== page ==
Scientist gives facts about blood at scene

Published 11:15 am Thursday, April 22, 2010

The Minnesota Bureau of Criminal Apprehension analyzed blood stains from 14 areas throughout Jody Lee Morrow’s trailer, including from her bedroom in the back of the residence, the living room where her body was found and on the door knobs of the inner and outer door at the front of the trailer.

BCA forensic scientist Mark Patterson, the team leader at the crime scene, said most of the blood in the front room where Morrow was found dead on the floor in front of her wheelchair was still wet when his crime scene team arrived in Albert Lea June 21, 2009, while the blood in the back bedroom was dried. 

He said there was no way to determine when the blood was left in each place — the blood in the back could have come from a completely different day. 

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The most blood was in the living room, and in some areas there, it included pieces of hair and tissue, he testified.

Though he could not determine a point of origin for the blood splatter in the living room, he said he could determine a height of origin of somewhere between 3-feet, 7-inches-tall to 3-feet, 9-inches-tall. This means it is possible — though he is not certain — that Morrow could have been sitting in her wheelchair at the time of her attack, he said. 

From the way the blood was splattered on the back side of the inner door, this means the door was shut during the attack, he noted. 

There was also evidence of cast-off blood splatter on walls that could have come when a weapon, covered with blood, was swung back into the air.

Patterson’s testimony came Wednesday afternoon in the homicide case against Chad Jamie Gulbertson at the Rice County Courthouse. Gulbertson faces three first-degree murder charges and two second-degree murder charges in Morrow’s death.

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Morrow suffered 18 blows, 3 stabs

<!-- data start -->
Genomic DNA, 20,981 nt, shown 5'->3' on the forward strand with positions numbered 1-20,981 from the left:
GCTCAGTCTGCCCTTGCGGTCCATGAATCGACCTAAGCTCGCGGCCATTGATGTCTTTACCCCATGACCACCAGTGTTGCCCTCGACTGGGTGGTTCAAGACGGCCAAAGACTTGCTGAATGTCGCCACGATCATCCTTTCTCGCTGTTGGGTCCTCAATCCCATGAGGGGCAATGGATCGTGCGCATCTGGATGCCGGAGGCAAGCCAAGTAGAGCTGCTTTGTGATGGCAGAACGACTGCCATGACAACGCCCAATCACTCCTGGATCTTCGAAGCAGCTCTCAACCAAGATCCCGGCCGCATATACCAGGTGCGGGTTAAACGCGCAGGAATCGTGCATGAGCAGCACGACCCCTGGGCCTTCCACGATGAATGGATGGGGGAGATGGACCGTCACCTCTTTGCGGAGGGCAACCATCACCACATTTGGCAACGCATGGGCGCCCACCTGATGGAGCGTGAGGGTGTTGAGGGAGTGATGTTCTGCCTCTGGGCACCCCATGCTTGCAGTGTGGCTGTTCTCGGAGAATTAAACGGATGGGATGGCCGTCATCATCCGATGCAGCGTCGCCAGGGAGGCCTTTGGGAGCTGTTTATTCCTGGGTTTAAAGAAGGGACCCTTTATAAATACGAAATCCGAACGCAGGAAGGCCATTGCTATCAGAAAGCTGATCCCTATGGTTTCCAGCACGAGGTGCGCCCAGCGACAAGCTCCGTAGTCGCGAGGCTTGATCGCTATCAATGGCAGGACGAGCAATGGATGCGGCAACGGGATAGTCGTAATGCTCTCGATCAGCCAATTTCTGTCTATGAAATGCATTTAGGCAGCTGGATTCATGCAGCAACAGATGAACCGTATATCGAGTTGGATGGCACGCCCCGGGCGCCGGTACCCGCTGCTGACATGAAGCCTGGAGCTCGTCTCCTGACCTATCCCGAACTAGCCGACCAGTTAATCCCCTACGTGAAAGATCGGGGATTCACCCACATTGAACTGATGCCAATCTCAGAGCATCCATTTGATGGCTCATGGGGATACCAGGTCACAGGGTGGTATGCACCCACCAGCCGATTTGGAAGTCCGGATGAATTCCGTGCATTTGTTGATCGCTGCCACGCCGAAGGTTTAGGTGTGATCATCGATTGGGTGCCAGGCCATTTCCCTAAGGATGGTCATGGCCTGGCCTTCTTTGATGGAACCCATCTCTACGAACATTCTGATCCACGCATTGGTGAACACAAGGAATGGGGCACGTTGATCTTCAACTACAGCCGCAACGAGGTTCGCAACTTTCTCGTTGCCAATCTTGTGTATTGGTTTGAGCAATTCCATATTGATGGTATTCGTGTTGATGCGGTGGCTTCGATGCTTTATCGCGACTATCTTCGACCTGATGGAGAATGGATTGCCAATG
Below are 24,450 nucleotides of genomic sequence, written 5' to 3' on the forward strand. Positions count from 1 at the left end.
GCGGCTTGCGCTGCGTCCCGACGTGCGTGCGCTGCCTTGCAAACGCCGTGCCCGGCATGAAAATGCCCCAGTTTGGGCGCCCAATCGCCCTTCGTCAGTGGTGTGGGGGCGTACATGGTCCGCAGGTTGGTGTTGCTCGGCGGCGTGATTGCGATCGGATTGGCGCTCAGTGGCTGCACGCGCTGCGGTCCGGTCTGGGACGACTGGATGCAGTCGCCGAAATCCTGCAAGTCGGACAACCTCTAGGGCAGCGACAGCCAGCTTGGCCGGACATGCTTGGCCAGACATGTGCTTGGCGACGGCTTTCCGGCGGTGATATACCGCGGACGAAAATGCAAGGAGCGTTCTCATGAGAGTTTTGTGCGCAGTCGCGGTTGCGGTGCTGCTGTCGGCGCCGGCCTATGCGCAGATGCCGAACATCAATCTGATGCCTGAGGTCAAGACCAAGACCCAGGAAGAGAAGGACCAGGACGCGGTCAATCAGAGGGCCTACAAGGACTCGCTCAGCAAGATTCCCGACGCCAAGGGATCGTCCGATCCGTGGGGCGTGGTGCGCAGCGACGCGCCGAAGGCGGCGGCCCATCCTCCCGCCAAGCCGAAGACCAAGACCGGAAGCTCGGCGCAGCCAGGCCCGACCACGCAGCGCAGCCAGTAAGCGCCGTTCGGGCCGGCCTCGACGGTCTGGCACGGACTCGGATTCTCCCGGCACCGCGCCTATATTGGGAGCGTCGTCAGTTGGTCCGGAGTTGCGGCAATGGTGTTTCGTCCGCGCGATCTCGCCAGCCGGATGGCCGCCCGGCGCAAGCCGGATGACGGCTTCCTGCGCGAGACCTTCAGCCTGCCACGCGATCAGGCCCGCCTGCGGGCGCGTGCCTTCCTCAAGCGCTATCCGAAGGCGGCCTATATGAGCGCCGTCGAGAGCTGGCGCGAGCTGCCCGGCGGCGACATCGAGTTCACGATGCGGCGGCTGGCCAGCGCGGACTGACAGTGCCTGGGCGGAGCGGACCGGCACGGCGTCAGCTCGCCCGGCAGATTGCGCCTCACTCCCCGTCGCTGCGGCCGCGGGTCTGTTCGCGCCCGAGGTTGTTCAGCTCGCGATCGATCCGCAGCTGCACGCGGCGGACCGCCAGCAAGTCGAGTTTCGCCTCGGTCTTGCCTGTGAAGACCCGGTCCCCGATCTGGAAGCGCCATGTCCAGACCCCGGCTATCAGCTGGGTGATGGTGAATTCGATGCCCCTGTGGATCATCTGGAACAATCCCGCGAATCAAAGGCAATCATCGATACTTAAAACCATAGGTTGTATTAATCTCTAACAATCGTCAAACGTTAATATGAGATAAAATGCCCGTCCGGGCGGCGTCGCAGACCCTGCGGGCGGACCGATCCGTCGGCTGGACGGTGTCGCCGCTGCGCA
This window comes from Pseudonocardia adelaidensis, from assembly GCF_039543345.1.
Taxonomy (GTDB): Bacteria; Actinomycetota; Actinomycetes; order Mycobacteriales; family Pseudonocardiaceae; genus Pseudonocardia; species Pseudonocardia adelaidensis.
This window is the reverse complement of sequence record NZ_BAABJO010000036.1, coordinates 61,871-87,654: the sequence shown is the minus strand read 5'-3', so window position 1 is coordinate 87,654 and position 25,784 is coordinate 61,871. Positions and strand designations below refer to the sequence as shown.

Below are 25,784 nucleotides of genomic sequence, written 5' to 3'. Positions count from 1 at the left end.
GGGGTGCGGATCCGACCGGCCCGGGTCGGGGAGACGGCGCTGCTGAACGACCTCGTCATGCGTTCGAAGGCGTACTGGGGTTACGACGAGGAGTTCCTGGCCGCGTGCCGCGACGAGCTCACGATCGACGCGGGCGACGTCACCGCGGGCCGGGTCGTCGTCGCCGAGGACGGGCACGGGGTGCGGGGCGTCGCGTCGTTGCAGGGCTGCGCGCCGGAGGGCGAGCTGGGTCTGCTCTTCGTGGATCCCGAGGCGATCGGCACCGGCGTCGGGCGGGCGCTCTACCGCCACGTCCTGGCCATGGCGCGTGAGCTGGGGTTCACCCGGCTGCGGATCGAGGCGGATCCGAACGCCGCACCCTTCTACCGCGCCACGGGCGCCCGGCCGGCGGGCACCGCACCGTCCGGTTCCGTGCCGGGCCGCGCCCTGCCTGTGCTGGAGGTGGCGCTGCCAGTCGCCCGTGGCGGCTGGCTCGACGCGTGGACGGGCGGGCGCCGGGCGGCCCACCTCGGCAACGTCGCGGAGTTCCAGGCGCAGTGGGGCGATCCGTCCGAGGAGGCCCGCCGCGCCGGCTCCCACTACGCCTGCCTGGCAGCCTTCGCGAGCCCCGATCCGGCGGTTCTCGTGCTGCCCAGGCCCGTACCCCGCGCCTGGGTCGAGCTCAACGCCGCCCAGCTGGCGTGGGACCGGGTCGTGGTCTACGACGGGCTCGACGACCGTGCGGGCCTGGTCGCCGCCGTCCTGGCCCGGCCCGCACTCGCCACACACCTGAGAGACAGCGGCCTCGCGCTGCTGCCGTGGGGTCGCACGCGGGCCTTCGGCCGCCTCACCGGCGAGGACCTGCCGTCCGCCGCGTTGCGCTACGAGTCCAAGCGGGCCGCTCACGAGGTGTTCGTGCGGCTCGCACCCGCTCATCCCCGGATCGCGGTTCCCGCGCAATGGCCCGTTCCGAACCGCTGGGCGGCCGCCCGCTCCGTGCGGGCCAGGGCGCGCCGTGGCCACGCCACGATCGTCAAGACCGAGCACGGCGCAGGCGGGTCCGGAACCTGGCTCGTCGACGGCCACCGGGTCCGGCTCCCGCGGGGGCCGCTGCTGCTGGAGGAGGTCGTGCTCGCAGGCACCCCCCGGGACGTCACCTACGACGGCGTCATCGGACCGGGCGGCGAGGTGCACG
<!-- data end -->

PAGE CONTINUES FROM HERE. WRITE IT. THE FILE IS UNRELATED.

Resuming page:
He is accused of stabbing her three times and then bludgeoning her with a hammer at least 18 times. 

Authorities found her June 21, 2009.

Patterson said when he first entered Morrow’s trailer with his team from the BCA that day, he observed a “foul” odor of cat urine. The trailer was “cluttered” and “very dirty.” 

“It was in complete disarray,” he said. 

It was warm inside the trailer and all the windows were covered. There was a television on in the master bedroom and a fan blowing in the living room. 

His team shot video footage of the entire trailer — inside and out — and took photos as well. They measured every aspect of the home and then made a diagram of it.

After they were done, his team seized the hammer lying next to Morrow on the floor. It was covered in blood and hair. 

Then they seized blood samples from 14 blood stains in the trailer. 

“There was actually quite a bit of blood,” Patterson said. It was on Morrow, the walls, the floor, her wheelchair and many other things around her. 

He said the way the blood ran down Morrow’s legs indicated she was not on the floor when she was attacked. 

The way the blood was found in the middle of the seat on her wheelchair also indicates she could have likely been sitting there during the attack.

He testified that without a shield, Morrow’s attacker would have gotten some blood on him or her. 

He did not talk about any DNA results of the blood testing. 

Patterson also testified there was a keyboard on the floor, a phone on the floor and knives on the floor at the time the BCA got there. 

He said his team did not initially seize knives at the scene because there was not early evidence that Morrow had been stabbed. 

Later, after an autopsy revealed she had received sharp-force wounds, several knives found at the residence were sent up for testing. 

Look to for more trial coverage.